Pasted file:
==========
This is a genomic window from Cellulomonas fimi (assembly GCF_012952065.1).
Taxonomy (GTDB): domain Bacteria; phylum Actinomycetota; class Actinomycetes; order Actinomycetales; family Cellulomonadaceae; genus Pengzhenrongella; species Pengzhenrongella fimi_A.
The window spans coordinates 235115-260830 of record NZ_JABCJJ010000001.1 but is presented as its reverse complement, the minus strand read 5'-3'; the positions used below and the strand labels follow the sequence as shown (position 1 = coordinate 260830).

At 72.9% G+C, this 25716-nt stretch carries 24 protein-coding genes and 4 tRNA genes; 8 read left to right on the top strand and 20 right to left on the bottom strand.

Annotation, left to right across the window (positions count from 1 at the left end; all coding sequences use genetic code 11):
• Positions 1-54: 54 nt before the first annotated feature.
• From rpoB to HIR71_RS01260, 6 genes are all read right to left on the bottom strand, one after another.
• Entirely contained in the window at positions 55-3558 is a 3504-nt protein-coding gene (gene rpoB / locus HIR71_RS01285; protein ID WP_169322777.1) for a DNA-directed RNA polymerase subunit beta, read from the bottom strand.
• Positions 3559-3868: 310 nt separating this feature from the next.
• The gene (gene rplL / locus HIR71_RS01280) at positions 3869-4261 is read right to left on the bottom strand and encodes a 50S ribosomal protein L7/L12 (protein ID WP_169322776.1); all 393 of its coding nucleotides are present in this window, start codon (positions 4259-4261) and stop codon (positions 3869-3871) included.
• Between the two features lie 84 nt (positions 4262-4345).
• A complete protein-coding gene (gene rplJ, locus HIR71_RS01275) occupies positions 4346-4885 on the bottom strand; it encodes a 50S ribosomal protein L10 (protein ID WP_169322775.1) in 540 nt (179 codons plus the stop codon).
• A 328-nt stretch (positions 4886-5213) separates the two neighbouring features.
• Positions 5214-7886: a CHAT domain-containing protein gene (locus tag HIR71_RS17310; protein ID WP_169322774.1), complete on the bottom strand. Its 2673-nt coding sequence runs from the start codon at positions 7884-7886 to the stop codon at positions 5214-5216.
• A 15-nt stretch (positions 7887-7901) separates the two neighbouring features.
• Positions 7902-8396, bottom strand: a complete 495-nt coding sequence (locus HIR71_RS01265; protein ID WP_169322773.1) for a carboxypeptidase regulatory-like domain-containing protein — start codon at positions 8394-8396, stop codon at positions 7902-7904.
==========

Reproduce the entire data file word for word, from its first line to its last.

This is a genomic window from Cellulomonas fimi (assembly GCF_012952065.1).
Taxonomy (GTDB): domain Bacteria; phylum Actinomycetota; class Actinomycetes; order Actinomycetales; family Cellulomonadaceae; genus Pengzhenrongella; species Pengzhenrongella fimi_A.
The window spans coordinates 235115-260830 of record NZ_JABCJJ010000001.1 but is presented as its reverse complement, the minus strand read 5'-3'; the positions used below and the strand labels follow the sequence as shown (position 1 = coordinate 260830).

At 72.9% G+C, this 25716-nt stretch carries 24 protein-coding genes and 4 tRNA genes; 8 read left to right on the top strand and 20 right to left on the bottom strand.

Annotation, left to right across the window (positions count from 1 at the left end; all coding sequences use genetic code 11):
• Positions 1-54: 54 nt before the first annotated feature.
• From rpoB to HIR71_RS01260, 6 genes are all read right to left on the bottom strand, one after another.
• Entirely contained in the window at positions 55-3558 is a 3504-nt protein-coding gene (gene rpoB / locus HIR71_RS01285; protein ID WP_169322777.1) for a DNA-directed RNA polymerase subunit beta, read from the bottom strand.
• Positions 3559-3868: 310 nt separating this feature from the next.
• The gene (gene rplL / locus HIR71_RS01280) at positions 3869-4261 is read right to left on the bottom strand and encodes a 50S ribosomal protein L7/L12 (protein ID WP_169322776.1); all 393 of its coding nucleotides are present in this window, start codon (positions 4259-4261) and stop codon (positions 3869-3871) included.
• Between the two features lie 84 nt (positions 4262-4345).
• A complete protein-coding gene (gene rplJ, locus HIR71_RS01275) occupies positions 4346-4885 on the bottom strand; it encodes a 50S ribosomal protein L10 (protein ID WP_169322775.1) in 540 nt (179 codons plus the stop codon).
• A 328-nt stretch (positions 4886-5213) separates the two neighbouring features.
• Positions 5214-7886: a CHAT domain-containing protein gene (locus tag HIR71_RS17310; protein ID WP_169322774.1), complete on the bottom strand. Its 2673-nt coding sequence runs from the start codon at positions 7884-7886 to the stop codon at positions 5214-5216.
• A 15-nt stretch (positions 7887-7901) separates the two neighbouring features.
• Positions 7902-8396, bottom strand: a complete 495-nt coding sequence (locus HIR71_RS01265; protein ID WP_169322773.1) for a carboxypeptidase regulatory-like domain-containing protein — start codon at positions 8394-8396, stop codon at positions 7902-7904.